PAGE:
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Why I Think Pakistan Is Still Colonized After Seventy Years Of Independence

Recently, I had a few discussions about the founder of Pakistan, Muhammad Ali Jinnah, with my workmates.

When we Pakistanis talk about the man who got us the freedom we have today, we often forget to talk about the freedom we still do not have. A few days ago in a tweet, the prime minister of Pakistan Imran khan taunted those who criticized his poultry plan calling them “colonized minds’’ and just like that, he revealed the bitter truth about most of us.

In his widely popular book, Wretched of the Earth, well-known psychologist and philosopher Frantz Fanon wrote that:

“Imperialism leaves behind germs of rot which we must clinically detect and remove from our land but from our minds as well.” — Frantz Fanon, Wretched of the Earth

The thing about Pakistanis is that they managed the first part quite well. However, they – mistakenly or deliberately – forgot the second part. Skipping the debate of whether or not it was deliberate, let us move on to find the reason we are trapped in our colonial mentalities even after seventy years of geo-political sovereignty and independence.

The British claim that they have given a lot to the regions they colonized. However, let us also look at what the Indians and Pakistanis have to say. In a research that was published in Columbia University Press, well-known economist Utsa Patnaik said that during the British Raj that lasted for about two centuries, the British drained almost 45 trillion dollars from India due to which, India is still struggling to come out of poverty. She also talked about how Britain drained India’s mineral wealth to no credit, among other things.

However, there were another – perhaps more grave – losses that she did not talk about in her findings; which happen to be the grounds that stimulated colonial mentalities in the people of South Asia. These losses are ironically all that India gained from her colonizers. The legacy the British left the subcontinent includes everything from the educational curricula to the judicial system, which, upon careful evaluation seem more of a losses than benefits considering how much of our minds are colonized by these systems.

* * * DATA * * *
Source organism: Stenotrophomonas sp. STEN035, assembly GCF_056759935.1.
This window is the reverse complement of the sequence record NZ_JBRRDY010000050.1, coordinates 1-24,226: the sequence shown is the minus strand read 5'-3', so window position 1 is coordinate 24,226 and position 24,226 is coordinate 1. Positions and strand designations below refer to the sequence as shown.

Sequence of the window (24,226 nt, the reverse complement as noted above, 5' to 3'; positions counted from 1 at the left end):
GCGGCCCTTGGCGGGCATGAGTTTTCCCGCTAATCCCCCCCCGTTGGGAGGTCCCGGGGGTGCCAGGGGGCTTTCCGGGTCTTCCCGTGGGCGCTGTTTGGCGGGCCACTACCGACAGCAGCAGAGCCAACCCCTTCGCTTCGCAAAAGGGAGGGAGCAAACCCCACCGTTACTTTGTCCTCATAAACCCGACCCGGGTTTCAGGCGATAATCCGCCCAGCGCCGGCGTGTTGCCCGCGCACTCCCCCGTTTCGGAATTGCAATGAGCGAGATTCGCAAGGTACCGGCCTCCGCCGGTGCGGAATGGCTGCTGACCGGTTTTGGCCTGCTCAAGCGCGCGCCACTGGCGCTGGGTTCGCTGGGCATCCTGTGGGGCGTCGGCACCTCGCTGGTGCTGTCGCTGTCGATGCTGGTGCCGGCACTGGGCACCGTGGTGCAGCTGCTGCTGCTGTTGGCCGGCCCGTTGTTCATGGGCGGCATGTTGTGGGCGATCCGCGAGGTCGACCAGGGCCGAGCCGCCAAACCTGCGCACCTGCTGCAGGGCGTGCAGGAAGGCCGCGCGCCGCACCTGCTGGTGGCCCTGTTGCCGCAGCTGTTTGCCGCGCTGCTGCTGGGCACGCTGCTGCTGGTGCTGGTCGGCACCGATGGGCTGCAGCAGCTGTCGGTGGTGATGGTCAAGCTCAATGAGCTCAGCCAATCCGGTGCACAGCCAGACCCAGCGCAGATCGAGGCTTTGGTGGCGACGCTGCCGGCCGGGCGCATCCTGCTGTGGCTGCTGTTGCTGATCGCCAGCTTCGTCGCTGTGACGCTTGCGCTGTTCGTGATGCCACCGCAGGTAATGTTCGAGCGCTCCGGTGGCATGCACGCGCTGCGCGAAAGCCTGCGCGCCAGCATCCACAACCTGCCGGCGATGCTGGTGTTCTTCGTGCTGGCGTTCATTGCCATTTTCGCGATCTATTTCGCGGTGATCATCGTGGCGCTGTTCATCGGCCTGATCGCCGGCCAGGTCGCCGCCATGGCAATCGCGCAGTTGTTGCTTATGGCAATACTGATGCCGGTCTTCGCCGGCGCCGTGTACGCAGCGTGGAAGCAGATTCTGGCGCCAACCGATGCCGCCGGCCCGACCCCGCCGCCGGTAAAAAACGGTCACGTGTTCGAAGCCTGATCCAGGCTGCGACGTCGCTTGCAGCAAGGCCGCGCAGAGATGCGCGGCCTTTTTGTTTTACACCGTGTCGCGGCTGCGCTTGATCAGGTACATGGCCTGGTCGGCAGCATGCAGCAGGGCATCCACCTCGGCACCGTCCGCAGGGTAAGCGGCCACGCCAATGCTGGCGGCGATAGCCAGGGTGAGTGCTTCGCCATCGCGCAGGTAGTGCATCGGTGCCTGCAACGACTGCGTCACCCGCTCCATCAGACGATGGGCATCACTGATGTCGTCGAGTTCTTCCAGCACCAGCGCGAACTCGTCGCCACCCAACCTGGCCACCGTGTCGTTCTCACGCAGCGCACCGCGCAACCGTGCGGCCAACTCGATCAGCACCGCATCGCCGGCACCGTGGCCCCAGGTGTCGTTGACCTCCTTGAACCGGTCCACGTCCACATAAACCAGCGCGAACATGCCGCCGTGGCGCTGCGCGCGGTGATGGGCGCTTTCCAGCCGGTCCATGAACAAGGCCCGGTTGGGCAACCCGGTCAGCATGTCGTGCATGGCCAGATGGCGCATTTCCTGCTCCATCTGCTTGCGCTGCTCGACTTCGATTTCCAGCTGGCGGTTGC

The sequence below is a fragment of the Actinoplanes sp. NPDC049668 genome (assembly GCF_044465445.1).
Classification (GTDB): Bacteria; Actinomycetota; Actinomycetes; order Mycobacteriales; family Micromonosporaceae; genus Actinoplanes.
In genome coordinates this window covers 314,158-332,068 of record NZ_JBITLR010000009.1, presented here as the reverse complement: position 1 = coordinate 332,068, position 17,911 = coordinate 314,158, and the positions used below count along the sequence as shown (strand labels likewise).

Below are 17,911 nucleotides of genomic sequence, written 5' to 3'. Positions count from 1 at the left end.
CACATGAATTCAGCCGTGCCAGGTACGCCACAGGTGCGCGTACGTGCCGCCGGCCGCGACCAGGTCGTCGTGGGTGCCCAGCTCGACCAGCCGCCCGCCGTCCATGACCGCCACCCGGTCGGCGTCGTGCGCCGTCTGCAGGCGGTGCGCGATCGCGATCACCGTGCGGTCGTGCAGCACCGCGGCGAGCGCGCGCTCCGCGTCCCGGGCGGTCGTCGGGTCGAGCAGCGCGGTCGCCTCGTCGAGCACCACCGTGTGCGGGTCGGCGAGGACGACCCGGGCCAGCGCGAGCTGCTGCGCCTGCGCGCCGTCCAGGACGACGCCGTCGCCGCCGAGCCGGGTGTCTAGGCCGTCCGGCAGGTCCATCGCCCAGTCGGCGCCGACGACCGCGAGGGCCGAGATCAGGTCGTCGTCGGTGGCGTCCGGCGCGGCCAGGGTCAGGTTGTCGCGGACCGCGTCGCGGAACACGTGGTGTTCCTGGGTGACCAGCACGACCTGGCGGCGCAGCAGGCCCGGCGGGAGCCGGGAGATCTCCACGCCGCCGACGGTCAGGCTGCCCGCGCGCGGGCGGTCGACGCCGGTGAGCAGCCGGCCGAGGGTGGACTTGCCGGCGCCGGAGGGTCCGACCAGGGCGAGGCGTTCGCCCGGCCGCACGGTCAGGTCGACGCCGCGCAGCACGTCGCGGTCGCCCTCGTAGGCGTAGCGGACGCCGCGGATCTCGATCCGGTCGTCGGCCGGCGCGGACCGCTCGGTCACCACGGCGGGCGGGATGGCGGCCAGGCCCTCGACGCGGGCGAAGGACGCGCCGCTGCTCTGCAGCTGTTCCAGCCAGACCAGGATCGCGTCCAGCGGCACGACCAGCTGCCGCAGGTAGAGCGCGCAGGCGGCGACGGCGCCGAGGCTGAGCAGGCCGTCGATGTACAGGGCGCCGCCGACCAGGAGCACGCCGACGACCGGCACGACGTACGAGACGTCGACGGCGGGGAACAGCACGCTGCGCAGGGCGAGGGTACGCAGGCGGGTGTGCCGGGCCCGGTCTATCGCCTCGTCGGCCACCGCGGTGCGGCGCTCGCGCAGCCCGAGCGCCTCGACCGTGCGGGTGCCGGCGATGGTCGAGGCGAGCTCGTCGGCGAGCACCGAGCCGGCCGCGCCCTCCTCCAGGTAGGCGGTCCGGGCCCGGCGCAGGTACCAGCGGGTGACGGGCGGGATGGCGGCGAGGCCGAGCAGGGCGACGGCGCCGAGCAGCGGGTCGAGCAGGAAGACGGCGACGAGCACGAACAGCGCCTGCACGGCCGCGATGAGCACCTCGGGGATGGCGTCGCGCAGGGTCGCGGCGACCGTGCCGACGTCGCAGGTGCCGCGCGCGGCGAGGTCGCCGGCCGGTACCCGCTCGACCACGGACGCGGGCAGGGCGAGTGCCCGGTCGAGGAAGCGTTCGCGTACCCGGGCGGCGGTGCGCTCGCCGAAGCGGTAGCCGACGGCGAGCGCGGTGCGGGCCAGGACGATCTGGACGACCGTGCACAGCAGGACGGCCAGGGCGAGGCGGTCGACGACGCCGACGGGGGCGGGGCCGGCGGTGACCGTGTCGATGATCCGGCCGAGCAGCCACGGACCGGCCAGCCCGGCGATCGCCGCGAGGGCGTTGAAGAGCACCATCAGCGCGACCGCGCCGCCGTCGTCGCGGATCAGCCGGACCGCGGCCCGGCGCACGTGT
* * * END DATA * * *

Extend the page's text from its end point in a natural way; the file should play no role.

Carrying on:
If we look at our society with an analytical eye, we would come to know that, subconsciously, we still consider the British culture superior to ours. We almost always look up to their culture, their lifestyle and their educational institutions and an average Pakistani would never want to let the chance of abandoning Pakistan for Britain slip out of their hand. Upon careful evaluation, we can come to the conclusion that the reasons for all these mishaps of our society are the very broken systems that the British made us the heir of; the very systems that, in seventy years, no Pakistani leader could find the time to alter.

Now, here we are, in the twenty-first century, our land free of white military men but our minds still overpowered by the systems created by white think tanks. The systems that educate us and abduct our minds to a world where everything white is superior, where everything western is stylish, everything Oxford is scholarly – and the worst of all – everything British is worth escaping Pakistan for.

It suffices to close this article stating that oppression does not necessarily need to be physical to be classified as so. It can come in other forms too, and the first step towards getting rid of it is to recognize it. Today, Pakistan is the target of a more widespread kind of oppression: mental – and the very systems left to us by Britain that we were too lazy to replace, are the strongholds of this oppression. With the current situation, it won’t matter if seventy years pass or seventy thousand: our minds will remain colonized by the same colonialists that left us in 1947.

Photo: The Economist

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